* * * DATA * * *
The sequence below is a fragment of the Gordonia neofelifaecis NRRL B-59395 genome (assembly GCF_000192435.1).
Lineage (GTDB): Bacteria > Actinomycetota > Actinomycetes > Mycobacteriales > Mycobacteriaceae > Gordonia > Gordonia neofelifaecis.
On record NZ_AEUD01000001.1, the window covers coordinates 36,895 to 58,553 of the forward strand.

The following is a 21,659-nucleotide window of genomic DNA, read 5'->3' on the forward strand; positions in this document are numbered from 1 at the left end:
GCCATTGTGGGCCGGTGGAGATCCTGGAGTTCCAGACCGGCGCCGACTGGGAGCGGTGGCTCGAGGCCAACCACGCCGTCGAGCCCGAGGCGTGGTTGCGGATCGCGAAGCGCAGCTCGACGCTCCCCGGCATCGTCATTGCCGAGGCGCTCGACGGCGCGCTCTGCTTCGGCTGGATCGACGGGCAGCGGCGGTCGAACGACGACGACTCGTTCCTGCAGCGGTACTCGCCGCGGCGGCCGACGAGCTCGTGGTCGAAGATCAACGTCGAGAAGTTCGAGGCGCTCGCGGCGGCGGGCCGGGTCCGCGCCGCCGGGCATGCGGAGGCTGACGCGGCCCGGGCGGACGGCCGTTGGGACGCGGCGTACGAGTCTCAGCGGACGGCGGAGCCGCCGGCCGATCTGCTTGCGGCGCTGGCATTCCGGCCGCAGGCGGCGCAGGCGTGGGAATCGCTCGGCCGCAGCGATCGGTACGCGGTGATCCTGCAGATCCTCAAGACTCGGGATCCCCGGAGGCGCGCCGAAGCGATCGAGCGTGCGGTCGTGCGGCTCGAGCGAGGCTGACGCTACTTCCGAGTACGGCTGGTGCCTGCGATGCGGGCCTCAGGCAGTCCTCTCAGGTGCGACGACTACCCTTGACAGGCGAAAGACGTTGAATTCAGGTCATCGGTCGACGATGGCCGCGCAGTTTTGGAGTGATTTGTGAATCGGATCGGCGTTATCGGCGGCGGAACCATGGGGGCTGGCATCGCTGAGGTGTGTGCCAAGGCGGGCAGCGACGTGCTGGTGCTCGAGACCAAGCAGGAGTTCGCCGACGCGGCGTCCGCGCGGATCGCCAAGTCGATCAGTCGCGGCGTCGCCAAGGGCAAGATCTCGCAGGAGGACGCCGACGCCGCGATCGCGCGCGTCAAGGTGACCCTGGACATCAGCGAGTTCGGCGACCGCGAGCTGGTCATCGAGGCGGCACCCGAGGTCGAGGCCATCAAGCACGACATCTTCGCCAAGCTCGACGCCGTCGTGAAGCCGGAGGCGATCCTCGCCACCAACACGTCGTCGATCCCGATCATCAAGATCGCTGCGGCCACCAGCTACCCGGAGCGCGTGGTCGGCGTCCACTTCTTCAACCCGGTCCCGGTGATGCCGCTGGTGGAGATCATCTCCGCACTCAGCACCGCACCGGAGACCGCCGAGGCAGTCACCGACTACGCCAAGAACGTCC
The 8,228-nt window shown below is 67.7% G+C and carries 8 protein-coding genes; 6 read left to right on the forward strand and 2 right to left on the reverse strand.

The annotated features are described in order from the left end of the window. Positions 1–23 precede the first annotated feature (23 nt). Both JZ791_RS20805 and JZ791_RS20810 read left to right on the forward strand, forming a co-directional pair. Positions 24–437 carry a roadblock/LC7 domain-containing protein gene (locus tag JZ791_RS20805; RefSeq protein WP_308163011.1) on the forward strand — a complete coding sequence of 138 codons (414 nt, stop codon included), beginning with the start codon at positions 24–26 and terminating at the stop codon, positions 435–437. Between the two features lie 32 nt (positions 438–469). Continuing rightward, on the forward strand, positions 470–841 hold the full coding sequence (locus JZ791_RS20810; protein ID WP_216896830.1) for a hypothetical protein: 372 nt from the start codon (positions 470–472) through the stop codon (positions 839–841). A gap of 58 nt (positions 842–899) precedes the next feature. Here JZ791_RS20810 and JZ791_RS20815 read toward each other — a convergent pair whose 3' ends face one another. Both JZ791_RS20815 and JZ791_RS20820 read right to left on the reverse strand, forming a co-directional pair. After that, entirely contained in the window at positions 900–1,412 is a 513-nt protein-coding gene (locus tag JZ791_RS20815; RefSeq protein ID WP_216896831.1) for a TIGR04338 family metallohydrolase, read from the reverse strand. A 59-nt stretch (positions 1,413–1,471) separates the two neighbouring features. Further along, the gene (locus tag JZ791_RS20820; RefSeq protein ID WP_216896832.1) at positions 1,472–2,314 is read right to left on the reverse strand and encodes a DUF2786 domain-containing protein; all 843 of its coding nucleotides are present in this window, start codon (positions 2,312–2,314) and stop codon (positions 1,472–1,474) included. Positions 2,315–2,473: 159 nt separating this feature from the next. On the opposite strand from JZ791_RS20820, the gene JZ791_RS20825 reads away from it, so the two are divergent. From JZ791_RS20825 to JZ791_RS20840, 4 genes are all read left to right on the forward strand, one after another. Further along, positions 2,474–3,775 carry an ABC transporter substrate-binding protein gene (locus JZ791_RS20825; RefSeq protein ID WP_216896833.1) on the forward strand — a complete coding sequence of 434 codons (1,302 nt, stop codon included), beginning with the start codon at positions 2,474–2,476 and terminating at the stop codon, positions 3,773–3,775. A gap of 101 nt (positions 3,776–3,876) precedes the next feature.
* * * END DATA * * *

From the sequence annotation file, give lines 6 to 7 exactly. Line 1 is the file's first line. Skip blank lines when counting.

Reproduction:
The 8,228-nt window shown below is 67.7% G+C and carries 8 protein-coding genes; 6 read left to right on the forward strand and 2 right to left on the reverse strand.

The annotated features are described in order from the left end of the window. Positions 1–23 precede the first annotated feature (23 nt). Both JZ791_RS20805 and JZ791_RS20810 read left to right on the forward strand, forming a co-directional pair. Positions 24–437 carry a roadblock/LC7 domain-containing protein gene (locus tag JZ791_RS20805; RefSeq protein WP_308163011.1) on the forward strand — a complete coding sequence of 138 codons (414 nt, stop codon included), beginning with the start codon at positions 24–26 and terminating at the stop codon, positions 435–437. Between the two features lie 32 nt (positions 438–469). Continuing rightward, on the forward strand, positions 470–841 hold the full coding sequence (locus JZ791_RS20810; protein ID WP_216896830.1) for a hypothetical protein: 372 nt from the start codon (positions 470–472) through the stop codon (positions 839–841). A gap of 58 nt (positions 842–899) precedes the next feature. Here JZ791_RS20810 and JZ791_RS20815 read toward each other — a convergent pair whose 3' ends face one another. Both JZ791_RS20815 and JZ791_RS20820 read right to left on the reverse strand, forming a co-directional pair. After that, entirely contained in the window at positions 900–1,412 is a 513-nt protein-coding gene (locus tag JZ791_RS20815; RefSeq protein ID WP_216896831.1) for a TIGR04338 family metallohydrolase, read from the reverse strand. A 59-nt stretch (positions 1,413–1,471) separates the two neighbouring features. Further along, the gene (locus tag JZ791_RS20820; RefSeq protein ID WP_216896832.1) at positions 1,472–2,314 is read right to left on the reverse strand and encodes a DUF2786 domain-containing protein; all 843 of its coding nucleotides are present in this window, start codon (positions 2,312–2,314) and stop codon (positions 1,472–1,474) included. Positions 2,315–2,473: 159 nt separating this feature from the next. On the opposite strand from JZ791_RS20820, the gene JZ791_RS20825 reads away from it, so the two are divergent. From JZ791_RS20825 to JZ791_RS20840, 4 genes are all read left to right on the forward strand, one after another. Further along, positions 2,474–3,775 carry an ABC transporter substrate-binding protein gene (locus JZ791_RS20825; RefSeq protein ID WP_216896833.1) on the forward strand — a complete coding sequence of 434 codons (1,302 nt, stop codon included), beginning with the start codon at positions 2,474–2,476 and terminating at the stop codon, positions 3,773–3,775. A gap of 101 nt (positions 3,776–3,876) precedes the next feature.